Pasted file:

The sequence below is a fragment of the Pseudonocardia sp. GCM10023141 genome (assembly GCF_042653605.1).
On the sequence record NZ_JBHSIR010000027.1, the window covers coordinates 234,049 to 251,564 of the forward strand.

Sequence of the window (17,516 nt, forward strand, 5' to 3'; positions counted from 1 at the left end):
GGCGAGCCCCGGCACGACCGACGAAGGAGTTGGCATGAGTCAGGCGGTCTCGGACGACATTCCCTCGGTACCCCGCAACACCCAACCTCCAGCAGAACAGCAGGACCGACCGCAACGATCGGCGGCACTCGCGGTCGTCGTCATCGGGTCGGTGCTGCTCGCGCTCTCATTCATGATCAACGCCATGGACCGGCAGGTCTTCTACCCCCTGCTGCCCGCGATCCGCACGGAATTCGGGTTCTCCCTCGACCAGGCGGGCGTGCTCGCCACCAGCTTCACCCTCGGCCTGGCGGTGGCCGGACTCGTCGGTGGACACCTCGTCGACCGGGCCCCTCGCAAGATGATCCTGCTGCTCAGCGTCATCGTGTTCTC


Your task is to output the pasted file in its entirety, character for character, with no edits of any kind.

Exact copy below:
The sequence below is a fragment of the Pseudonocardia sp. GCM10023141 genome (assembly GCF_042653605.1).
On the sequence record NZ_JBHSIR010000027.1, the window covers coordinates 234,049 to 251,564 of the forward strand.

Sequence of the window (17,516 nt, forward strand, 5' to 3'; positions counted from 1 at the left end):
GGCGAGCCCCGGCACGACCGACGAAGGAGTTGGCATGAGTCAGGCGGTCTCGGACGACATTCCCTCGGTACCCCGCAACACCCAACCTCCAGCAGAACAGCAGGACCGACCGCAACGATCGGCGGCACTCGCGGTCGTCGTCATCGGGTCGGTGCTGCTCGCGCTCTCATTCATGATCAACGCCATGGACCGGCAGGTCTTCTACCCCCTGCTGCCCGCGATCCGCACGGAATTCGGGTTCTCCCTCGACCAGGCGGGCGTGCTCGCCACCAGCTTCACCCTCGGCCTGGCGGTGGCCGGACTCGTCGGTGGACACCTCGTCGACCGGGCCCCTCGCAAGATGATCCTGCTGCTCAGCGTCATCGTGTTCTC